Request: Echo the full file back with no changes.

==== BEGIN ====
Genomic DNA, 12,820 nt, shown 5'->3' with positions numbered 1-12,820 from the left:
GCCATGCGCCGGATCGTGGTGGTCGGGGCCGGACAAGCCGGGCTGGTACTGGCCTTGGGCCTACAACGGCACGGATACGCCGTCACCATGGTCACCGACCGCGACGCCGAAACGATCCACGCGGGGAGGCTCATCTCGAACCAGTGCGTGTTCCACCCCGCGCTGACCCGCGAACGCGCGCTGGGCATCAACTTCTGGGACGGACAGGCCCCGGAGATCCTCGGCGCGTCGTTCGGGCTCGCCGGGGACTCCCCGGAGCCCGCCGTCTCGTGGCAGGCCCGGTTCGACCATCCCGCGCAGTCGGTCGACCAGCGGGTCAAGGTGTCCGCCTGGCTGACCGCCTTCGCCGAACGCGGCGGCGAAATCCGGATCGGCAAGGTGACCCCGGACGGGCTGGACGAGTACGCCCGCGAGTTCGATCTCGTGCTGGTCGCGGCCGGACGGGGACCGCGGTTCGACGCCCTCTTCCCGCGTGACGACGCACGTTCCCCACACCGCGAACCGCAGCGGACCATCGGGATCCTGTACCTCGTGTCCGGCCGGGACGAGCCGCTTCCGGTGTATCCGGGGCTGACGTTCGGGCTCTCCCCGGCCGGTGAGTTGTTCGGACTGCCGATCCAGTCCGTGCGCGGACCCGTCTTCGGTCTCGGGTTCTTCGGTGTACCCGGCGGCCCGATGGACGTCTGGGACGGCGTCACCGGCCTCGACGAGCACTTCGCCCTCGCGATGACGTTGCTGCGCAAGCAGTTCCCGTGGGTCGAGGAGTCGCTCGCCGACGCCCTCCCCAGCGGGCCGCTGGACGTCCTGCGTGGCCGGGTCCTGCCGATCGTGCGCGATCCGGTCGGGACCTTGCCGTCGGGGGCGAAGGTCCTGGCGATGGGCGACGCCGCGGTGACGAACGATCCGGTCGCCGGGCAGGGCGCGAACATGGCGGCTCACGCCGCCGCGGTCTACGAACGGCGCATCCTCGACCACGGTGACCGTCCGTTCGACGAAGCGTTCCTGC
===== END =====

Genomic DNA, 12,820 nt, shown 5'->3' with positions numbered 1-12,820 from the left:
GCCATGCGCCGGATCGTGGTGGTCGGGGCCGGACAAGCCGGGCTGGTACTGGCCTTGGGCCTACAACGGCACGGATACGCCGTCACCATGGTCACCGACCGCGACGCCGAAACGATCCACGCGGGGAGGCTCATCTCGAACCAGTGCGTGTTCCACCCCGCGCTGACCCGCGAACGCGCGCTGGGCATCAACTTCTGGGACGGACAGGCCCCGGAGATCCTCGGCGCGTCGTTCGGGCTCGCCGGGGACTCCCCGGAGCCCGCCGTCTCGTGGCAGGCCCGGTTCGACCATCCCGCGCAGTCGGTCGACCAGCGGGTCAAGGTGTCCGCCTGGCTGACCGCCTTCGCCGAACGCGGCGGCGAAATCCGGATCGGCAAGGTGACCCCGGACGGGCTGGACGAGTACGCCCGCGAGTTCGATCTCGTGCTGGTCGCGGCCGGACGGGGACCGCGGTTCGACGCCCTCTTCCCGCGTGACGACGCACGTTCCCCACACCGCGAACCGCAGCGGACCATCGGGATCCTGTACCTCGTGTCCGGCCGGGACGAGCCGCTTCCGGTGTATCCGGGGCTGACGTTCGGGCTCTCCCCGGCCGGTGAGTTGTTCGGACTGCCGATCCAGTCCGTGCGCGGACCCGTCTTCGGTCTCGGGTTCTTCGGTGTACCCGGCGGCCCGATGGACGTCTGGGACGGCGTCACCGGCCTCGACGAGCACTTCGCCCTCGCGATGACGTTGCTGCGCAAGCAGTTCCCGTGGGTCGAGGAGTCGCTCGCCGACGCCCTCCCCAGCGGGCCGCTGGACGTCCTGCGTGGCCGGGTCCTGCCGATCGTGCGCGATCCGGTCGGGACCTTGCCGTCGGGGGCGAAGGTCCTGGCGATGGGCGACGCCGCGGTGACGAACGATCCGGTCGCCGGGCAGGGCGCGAACATGGCGGCTCACGCCGCCGCGGTCTACGAACGGCGCATCCTCGACCACGGTGACCGTCCGTTCGACGAAGCGTTCCTGC